What is done differently in this paper is that they replace this threshold function with a nonnegative gate function. This minor twist is quite helpful as it makes the synaptic current response change gradually throughout what they refer to as a small active zone, or area around the threshold (as opposed to a hard threshold). In other words, when the membrane voltage falls within this region, the synaptic current strength changes nonabruptly.

We can summarize the cases hence as:
 Within the active zone, the membrane votage induces a graded synaptic response.
 Beyond this small region, the postsynaptic potential has a constant charge (area under the curve).
 Below the active zone, no synaptic response is generated.
which is equivalent to a softclipping function.
Define an entire network around this new formulation
Now that we have a differentiable synaptic current model, we can formulate the network inputoutput dynamics around it.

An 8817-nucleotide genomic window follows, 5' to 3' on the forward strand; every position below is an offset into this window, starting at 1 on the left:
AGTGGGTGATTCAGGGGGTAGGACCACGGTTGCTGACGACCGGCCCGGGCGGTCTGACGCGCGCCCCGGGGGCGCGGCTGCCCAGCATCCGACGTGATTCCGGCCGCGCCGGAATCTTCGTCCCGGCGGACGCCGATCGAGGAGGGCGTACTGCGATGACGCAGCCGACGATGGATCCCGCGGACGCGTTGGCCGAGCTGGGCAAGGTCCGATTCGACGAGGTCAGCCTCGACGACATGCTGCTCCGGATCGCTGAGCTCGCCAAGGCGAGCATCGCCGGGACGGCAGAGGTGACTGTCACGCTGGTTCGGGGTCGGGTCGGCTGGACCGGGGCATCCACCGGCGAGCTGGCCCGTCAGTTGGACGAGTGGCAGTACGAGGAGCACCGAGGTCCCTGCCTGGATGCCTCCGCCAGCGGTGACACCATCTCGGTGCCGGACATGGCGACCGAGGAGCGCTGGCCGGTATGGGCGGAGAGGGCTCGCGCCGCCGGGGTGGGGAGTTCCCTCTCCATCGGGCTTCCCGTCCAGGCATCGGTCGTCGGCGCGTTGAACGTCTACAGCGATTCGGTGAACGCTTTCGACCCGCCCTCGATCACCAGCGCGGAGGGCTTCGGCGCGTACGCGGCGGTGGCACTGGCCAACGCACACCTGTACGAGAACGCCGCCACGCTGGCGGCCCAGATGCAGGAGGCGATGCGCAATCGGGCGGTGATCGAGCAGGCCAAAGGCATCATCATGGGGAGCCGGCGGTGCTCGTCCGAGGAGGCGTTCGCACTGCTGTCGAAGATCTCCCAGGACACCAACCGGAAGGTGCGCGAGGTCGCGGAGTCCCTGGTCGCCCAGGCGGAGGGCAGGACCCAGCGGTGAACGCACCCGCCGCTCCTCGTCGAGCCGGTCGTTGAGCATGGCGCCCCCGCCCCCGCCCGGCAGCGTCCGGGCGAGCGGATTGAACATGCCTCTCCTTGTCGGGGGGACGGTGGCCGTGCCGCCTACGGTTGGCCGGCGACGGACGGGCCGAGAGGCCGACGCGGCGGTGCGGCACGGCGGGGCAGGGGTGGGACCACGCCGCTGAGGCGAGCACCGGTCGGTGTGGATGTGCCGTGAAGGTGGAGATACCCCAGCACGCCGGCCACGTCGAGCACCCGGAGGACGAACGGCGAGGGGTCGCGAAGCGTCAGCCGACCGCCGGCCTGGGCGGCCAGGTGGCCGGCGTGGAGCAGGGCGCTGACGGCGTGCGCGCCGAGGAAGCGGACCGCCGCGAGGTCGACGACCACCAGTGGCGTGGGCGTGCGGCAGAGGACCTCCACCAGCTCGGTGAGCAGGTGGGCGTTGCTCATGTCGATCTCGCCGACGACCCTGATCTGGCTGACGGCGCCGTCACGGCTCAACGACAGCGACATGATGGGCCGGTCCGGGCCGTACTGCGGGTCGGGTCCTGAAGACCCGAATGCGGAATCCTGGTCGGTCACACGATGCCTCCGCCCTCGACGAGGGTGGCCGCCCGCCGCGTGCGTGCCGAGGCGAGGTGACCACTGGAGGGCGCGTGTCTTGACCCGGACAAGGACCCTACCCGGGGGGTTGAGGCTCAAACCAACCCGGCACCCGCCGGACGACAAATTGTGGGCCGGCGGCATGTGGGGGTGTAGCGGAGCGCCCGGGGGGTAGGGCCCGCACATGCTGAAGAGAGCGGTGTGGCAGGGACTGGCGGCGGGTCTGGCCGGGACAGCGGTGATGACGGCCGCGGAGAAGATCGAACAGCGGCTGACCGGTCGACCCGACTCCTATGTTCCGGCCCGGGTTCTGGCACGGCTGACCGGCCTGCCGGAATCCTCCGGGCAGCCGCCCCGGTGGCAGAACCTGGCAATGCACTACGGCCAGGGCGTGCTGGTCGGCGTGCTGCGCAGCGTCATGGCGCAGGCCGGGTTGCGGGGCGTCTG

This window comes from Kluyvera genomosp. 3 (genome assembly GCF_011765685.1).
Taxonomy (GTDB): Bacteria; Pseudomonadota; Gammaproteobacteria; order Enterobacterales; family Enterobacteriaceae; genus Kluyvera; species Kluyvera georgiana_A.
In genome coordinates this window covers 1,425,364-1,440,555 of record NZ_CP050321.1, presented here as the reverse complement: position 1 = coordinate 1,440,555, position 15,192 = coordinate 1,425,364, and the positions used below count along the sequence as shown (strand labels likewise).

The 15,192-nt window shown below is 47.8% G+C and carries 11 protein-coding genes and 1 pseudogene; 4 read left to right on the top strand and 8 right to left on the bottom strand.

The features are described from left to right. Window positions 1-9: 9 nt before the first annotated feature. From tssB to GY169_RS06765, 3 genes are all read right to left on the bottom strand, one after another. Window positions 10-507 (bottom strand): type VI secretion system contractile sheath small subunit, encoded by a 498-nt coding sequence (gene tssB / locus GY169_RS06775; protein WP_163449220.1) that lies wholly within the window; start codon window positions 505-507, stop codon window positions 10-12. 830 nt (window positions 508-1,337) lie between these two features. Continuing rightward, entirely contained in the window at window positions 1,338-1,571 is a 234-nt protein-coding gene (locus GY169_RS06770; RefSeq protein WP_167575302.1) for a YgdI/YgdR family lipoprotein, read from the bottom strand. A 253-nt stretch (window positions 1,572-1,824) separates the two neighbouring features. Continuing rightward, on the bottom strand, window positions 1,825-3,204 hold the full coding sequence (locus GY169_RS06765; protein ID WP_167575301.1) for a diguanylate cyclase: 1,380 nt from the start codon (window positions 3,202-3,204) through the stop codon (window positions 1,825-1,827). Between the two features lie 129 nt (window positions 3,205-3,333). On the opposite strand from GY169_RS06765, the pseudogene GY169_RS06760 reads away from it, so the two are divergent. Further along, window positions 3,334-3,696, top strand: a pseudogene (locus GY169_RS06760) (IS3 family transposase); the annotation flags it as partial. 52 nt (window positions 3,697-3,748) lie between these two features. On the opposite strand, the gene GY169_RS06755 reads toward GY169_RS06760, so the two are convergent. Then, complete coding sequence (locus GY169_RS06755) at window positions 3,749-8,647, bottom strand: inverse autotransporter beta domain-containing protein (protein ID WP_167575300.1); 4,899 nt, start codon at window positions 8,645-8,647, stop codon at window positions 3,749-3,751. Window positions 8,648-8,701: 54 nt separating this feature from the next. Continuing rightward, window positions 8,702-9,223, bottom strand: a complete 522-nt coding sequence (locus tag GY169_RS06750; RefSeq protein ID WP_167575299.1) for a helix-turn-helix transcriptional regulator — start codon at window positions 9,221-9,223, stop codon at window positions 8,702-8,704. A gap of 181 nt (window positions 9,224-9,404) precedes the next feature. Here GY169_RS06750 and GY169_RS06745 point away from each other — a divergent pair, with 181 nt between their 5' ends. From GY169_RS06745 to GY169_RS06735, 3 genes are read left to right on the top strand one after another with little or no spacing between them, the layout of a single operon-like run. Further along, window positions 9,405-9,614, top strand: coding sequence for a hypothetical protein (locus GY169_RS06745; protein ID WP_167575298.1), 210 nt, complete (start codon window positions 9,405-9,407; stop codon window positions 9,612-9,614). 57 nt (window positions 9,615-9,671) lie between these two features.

Network input: defined by the input current vector, $\vec{i }$.
 Network state: is fully described by the membrane voltage and current, $\vec{v(t)}$, $\vec{s(t)}$.
 Network output: defined as linear readout of the synaptic current, $\vec{s(t)}$.
Next step is to optimize the weight matrices for the input layer, recurrent connections and readout, $U$ , $W$ and $O$ which can now be accomplished by gradient descent.
Gradient Descent
Without going through all the math (partly because I don’t like equations that much and, I don’t fully grasp them for now 🙈), the weight matrices optimization problem is accomplished through backpropagation dynamics of adjoint state variables or the Pontryagin’s minimum principle.
At the end, we get a formula for the gradient that resembles the rewardmodulated STDP; a presynaptic input is multiplied by a postsynaptic spike activity and a temporal error signal.
Results
This approach is tested on a predictive coding task (i.e matching (reproducing) inputoutput behavior also autoencoding task) and delayedmemory XOR task where the XOR operation is performed on the historical input which is stored.
The latter task is used to demonstrate the ability of the algorithm to train an SNN performing a nonlinear computations over larger timescales (> time constants).